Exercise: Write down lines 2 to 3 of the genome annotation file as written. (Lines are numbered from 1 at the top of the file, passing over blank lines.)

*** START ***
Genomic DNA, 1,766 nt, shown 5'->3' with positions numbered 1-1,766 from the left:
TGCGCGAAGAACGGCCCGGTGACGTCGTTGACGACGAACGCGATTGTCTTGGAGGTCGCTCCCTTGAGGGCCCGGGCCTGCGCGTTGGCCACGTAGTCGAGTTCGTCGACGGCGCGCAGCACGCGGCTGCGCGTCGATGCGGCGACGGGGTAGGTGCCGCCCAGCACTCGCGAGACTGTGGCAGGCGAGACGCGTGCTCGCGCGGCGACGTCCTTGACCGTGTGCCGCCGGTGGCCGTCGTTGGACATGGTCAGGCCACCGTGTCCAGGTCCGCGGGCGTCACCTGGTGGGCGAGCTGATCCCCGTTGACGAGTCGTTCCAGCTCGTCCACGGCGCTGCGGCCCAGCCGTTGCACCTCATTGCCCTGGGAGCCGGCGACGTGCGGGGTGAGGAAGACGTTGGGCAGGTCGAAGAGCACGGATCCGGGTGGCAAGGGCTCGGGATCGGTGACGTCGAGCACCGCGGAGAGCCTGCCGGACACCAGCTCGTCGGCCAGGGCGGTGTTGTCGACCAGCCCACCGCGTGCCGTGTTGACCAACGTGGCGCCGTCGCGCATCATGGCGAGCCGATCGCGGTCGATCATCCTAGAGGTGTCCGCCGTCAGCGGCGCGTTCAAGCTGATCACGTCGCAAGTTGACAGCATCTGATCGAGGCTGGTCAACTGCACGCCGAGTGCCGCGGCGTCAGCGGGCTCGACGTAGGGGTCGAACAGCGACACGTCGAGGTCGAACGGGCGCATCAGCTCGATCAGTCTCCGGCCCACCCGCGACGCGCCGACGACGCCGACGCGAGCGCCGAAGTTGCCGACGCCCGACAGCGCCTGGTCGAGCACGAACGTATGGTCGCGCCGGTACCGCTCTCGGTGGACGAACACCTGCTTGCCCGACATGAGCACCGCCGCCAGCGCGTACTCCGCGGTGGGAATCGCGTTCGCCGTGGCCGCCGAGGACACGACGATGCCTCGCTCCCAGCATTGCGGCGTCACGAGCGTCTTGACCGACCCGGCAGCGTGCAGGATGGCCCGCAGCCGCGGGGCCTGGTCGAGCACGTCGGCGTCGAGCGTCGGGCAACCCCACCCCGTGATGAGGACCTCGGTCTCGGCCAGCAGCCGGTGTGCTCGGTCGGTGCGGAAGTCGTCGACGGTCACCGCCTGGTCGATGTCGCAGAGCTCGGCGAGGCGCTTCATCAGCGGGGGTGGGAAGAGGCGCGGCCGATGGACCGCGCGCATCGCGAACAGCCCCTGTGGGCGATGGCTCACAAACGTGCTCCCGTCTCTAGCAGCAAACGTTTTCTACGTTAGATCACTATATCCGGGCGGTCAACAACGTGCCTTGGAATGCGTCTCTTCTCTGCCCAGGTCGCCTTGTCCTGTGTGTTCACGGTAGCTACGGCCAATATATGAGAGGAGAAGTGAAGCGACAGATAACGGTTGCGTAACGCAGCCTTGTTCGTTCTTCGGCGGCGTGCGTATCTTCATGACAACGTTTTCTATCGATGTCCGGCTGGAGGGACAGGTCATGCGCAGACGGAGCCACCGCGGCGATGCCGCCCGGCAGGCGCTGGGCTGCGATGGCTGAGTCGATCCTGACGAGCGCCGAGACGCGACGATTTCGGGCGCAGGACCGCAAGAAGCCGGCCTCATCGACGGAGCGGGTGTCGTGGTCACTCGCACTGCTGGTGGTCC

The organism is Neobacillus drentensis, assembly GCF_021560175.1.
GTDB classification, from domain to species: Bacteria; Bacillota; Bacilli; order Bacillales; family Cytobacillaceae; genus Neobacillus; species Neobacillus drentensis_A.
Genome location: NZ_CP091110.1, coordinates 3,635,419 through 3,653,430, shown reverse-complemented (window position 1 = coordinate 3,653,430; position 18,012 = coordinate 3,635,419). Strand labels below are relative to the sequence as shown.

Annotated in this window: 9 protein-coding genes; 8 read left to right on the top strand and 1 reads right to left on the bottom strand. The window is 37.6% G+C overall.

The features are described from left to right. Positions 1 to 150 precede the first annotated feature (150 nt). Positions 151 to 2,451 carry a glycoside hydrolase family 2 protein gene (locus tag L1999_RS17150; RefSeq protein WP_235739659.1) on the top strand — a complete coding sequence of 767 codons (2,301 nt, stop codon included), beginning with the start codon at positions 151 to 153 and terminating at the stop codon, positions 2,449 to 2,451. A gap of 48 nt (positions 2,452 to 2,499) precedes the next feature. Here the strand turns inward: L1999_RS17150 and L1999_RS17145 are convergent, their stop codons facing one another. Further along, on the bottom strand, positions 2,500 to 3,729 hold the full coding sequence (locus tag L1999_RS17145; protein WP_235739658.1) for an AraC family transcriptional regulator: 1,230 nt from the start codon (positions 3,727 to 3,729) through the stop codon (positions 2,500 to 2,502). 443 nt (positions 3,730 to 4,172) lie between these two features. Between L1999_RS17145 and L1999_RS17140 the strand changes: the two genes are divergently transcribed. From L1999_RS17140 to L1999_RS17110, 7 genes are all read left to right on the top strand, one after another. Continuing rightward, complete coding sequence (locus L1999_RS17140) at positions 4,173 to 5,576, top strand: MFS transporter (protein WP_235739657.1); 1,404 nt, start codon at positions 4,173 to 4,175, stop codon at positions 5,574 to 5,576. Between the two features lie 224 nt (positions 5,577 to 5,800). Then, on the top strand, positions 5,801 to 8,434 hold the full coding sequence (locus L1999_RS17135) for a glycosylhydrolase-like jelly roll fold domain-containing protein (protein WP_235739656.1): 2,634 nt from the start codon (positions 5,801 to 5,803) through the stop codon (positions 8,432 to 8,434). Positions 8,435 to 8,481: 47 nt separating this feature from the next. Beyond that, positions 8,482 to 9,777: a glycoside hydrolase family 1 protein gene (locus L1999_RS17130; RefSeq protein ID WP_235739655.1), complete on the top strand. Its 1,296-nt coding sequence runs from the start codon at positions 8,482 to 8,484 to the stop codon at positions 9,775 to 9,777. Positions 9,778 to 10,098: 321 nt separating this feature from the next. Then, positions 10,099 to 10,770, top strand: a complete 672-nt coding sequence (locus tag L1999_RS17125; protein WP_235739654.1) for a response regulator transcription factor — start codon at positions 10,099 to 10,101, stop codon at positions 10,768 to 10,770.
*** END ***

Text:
TGCGCGAAGAACGGCCCGGTGACGTCGTTGACGACGAACGCGATTGTCTTGGAGGTCGCTCCCTTGAGGGCCCGGGCCTGCGCGTTGGCCACGTAGTCGAGTTCGTCGACGGCGCGCAGCACGCGGCTGCGCGTCGATGCGGCGACGGGGTAGGTGCCGCCCAGCACTCGCGAGACTGTGGCAGGCGAGACGCGTGCTCGCGCGGCGACGTCCTTGACCGTGTGCCGCCGGTGGCCGTCGTTGGACATGGTCAGGCCACCGTGTCCAGGTCCGCGGGCGTCACCTGGTGGGCGAGCTGATCCCCGTTGACGAGTCGTTCCAGCTCGTCCACGGCGCTGCGGCCCAGCCGTTGCACCTCATTGCCCTGGGAGCCGGCGACGTGCGGGGTGAGGAAGACGTTGGGCAGGTCGAAGAGCACGGATCCGGGTGGCAAGGGCTCGGGATCGGTGACGTCGAGCACCGCGGAGAGCCTGCCGGACACCAGCTCGTCGGCCAGGGCGGTGTTGTCGACCAGCCCACCGCGTGCCGTGTTGACCAACGTGGCGCCGTCGCGCATCATGGCGAGCCGATCGCGGTCGATCATCCTAGAGGTGTCCGCCGTCAGCGGCGCGTTCAAGCTGATCACGTCGCAAGTTGACAGCATCTGATCGAGGCTGGTCAACTGCACGCCGAGTGCCGCGGCGTCAGCGGGCTCGACGTAGGGGTCGAACAGCGACACGTCGAGGTCGAACGGGCGCATCAGCTCGATCAGTCTCCGGCCCACCCGCGACGCGCCGACGACGCCGACGCGAGCGCCGAAGTTGCCGACGCCCGACAGCGCCTGGTCGAGCACGAACGTATGGTCGCGCCGGTACCGCTCTCGGTGGACGAACACCTGCTTGCCCGACATGAGCACCGCCGCCAGCGCGTACTCCGCGGTGGGAATCGCGTTCGCCGTGGCCGCCGAGGACACGACGATGCCTCGCTCCCAGCATTGCGGCGTCACGAGCGTCTTGACCGACCCGGCAGCGTGCAGGATGGCCCGCAGCCGCGGGGCCTGGTCGAGCACGTCGGCGTCGAGCGTCGGGCAACCCCACCCCGTGATGAGGACCTCGGTCTCGGCCAGCAGCCGGTGTGCTCGGTCGGTGCGGAAGTCGTCGACGGTCACCGCCTGGTCGATGTCGCAGAGCTCGGCGAGGCGCTTCATCAGCGGGGGTGGGAAGAGGCGCGGCCGATGGACCGCGCGCATCGCGAACAGCCCCTGTGGGCGATGGCTCACAAACGTGCTCCCGTCTCTAGCAGCAAACGTTTTCTACGTTAGATCACTATATCCGGGCGGTCAACAACGTGCCTTGGAATGCGTCTCTTCTCTGCCCAGGTCGCCTTGTCCTGTGTGTTCACGGTAGCTACGGCCAATATATGAGAGGAGAAGTGAAGCGACAGATAACGGTTGCGTAACGCAGCCTTGTTCGTTCTTCGGCGGCGTGCGTATCTTCATGACAACGTTTTCTATCGATGTCCGGCTGGAGGGACAGGTCATGCGCAGACGGAGCCACCGCGGCGATGCCGCCCGGCAGGCGCTGGGCTGCGATGGCTGAGTCGATCCTGACGAGCGCCGAGACGCGACGATTTCGGGCGCAGGACCGCAAGAAGCCGGCCTCATCGACGGAGCGGGTGTCGTGGTCACTCGCACTGCTGGTGGTCC

The organism is Neobacillus drentensis, assembly GCF_021560175.1.